The Jerusalem artichokes my dad sent me, also known as sunchokes, have done amazing here, and I just found a bunch of blackberry canes we brought from Utah that I thought had been drowned out by weeds. Due to Tara’s insistence, and better judgement, we now have four raised beds up and running. Our patch of blackberries (the ones I bought to replace the ones I’d lost in the growth) has been incredibly fruitful this year. The new variety also has absolutely no thorns, which is a significant improvement to the slightly thorny canes we brought down with us. The tomatoes are doing great. And I just added Eclair strawberries and comfrey to the the mix this weekend (for it’s value in home remedies, animal fodder, and compost).

One of the goji berry cuttings I picked up off eBay has thrives and is doing wonderfully this year, much to my middle son’s delight. I even managed to get three grape vines I had in containers since last year planted. I’ve built three chicken coops and set up an electric fence system so the largest coop can free range without as much worry about being killed by dogs.

On top of all that, I still have several mulberry trees growing in the yard, and while they’re pretty small, they seem to be doing quite well. I think the next lesson I need to learn is how and when to fertilize. Maybe that will help my trees do better in this unforgiving black clay. I’ve lost a nectarine tree, several peaches, a Chinese chestnut, several pecans, a pear, two apples, and a couple of figs, but I’m trying to overcome these losses. One of my saving graces was purchasing several of the trees from Home Depot and then returning their corpses within the year for my money back. It was still a painful experience, but at least it gave me the opportunity to keep trying.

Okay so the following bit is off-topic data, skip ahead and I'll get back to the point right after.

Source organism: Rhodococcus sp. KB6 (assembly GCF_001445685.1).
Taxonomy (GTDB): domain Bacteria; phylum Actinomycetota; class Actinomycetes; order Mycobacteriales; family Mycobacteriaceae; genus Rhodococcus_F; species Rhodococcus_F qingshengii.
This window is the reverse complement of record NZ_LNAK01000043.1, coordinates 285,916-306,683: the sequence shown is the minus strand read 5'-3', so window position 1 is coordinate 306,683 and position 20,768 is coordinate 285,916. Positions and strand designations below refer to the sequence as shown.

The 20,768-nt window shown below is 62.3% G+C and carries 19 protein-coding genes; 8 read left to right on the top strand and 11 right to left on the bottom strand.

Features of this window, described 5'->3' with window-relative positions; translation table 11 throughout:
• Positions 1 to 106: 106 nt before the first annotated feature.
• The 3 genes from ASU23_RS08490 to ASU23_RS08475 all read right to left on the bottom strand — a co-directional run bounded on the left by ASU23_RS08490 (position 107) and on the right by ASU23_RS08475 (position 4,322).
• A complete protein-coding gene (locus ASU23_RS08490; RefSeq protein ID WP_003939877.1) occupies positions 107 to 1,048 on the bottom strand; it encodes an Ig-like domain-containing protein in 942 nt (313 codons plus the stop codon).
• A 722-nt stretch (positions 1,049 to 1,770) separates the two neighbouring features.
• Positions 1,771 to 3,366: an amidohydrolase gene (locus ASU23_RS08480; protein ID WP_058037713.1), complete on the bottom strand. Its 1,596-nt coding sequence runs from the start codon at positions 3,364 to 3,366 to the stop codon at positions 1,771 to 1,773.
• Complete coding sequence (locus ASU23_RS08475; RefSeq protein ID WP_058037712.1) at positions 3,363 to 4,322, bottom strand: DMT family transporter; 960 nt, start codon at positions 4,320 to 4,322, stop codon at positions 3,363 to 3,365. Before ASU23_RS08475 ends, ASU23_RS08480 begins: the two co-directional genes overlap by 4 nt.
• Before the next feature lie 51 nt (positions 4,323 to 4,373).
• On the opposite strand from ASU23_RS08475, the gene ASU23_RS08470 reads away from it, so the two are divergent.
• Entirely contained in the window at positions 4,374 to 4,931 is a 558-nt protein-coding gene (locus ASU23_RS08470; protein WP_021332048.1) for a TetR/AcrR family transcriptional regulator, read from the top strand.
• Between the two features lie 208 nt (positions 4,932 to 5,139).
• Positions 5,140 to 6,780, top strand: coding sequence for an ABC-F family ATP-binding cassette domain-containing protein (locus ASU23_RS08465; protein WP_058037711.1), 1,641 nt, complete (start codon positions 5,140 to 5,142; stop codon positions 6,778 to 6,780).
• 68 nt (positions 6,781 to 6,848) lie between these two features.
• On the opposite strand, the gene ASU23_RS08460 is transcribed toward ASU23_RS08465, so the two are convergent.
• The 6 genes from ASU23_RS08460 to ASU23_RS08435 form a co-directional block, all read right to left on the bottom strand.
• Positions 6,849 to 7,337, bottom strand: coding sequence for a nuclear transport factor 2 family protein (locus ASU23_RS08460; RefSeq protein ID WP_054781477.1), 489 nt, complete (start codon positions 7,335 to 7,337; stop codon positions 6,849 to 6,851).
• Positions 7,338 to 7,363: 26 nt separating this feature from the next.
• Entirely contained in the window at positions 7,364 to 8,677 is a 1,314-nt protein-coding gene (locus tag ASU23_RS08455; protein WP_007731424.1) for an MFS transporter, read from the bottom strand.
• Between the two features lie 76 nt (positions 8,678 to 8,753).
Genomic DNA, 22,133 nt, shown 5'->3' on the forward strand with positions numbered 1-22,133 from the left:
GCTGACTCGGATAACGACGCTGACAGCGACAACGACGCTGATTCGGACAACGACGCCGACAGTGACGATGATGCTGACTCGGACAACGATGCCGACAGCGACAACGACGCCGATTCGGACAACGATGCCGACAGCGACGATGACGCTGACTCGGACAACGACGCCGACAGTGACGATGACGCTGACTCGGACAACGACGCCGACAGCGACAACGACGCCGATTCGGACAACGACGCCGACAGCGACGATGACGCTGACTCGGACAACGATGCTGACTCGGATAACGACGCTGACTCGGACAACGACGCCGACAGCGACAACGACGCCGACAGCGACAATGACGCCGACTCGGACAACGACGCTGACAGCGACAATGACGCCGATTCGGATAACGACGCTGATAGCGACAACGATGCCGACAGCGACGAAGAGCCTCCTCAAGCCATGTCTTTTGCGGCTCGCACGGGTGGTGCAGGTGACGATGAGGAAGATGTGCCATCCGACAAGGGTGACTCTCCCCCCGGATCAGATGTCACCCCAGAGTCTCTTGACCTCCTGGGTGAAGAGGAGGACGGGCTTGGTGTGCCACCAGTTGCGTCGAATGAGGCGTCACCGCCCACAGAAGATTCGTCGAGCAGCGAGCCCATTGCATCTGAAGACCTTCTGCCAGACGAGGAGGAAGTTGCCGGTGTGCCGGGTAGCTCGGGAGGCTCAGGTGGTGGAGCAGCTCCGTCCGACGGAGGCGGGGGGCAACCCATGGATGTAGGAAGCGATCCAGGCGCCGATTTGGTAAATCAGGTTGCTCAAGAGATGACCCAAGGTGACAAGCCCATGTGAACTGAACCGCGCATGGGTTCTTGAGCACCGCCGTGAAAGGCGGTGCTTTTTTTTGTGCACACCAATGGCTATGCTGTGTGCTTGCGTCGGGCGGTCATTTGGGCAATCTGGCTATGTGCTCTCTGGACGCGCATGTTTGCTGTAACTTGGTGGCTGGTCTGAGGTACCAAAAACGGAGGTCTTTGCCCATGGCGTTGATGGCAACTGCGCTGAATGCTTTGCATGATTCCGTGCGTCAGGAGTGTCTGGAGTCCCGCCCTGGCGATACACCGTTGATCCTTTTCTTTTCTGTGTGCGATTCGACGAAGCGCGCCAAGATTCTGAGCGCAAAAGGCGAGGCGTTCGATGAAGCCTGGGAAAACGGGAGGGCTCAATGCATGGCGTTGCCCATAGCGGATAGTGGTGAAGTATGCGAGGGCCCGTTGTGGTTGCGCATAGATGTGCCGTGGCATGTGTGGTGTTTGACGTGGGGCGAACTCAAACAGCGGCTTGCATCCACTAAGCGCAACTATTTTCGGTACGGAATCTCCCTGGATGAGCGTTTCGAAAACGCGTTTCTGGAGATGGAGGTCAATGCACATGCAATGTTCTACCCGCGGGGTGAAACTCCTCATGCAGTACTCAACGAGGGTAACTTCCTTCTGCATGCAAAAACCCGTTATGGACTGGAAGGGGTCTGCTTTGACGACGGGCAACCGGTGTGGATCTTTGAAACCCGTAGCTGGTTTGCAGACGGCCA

Painting the first chicken coop.
Beekeeping with my kids.

Where do we go from here?

Much of my recent soul-searching has lead me to pursue an attitude of abundance. That may sound a little ridiculous, but by focusing more on what I have available to me, things have started to change. Since letting go of the list of roadblocks in my path, I’ve managed to find some great resources I’d never have found otherwise. I started looking at the local Facebook groups I’m a member of and reached out to ask for recommendations. The first was a request for info on mulch. I ended up getting in touch with a couple who run a small business building outdoor kitchen cabinetry. They send the rough cut lumber they buy through a planer and they offered up their wood shavings! What a huge boon! Turns out, they were looking for a way to off-load a whole lot of the stuff and were even considering trying to burn it if they couldn’t find someone to take it off their hands. Talk about awesome!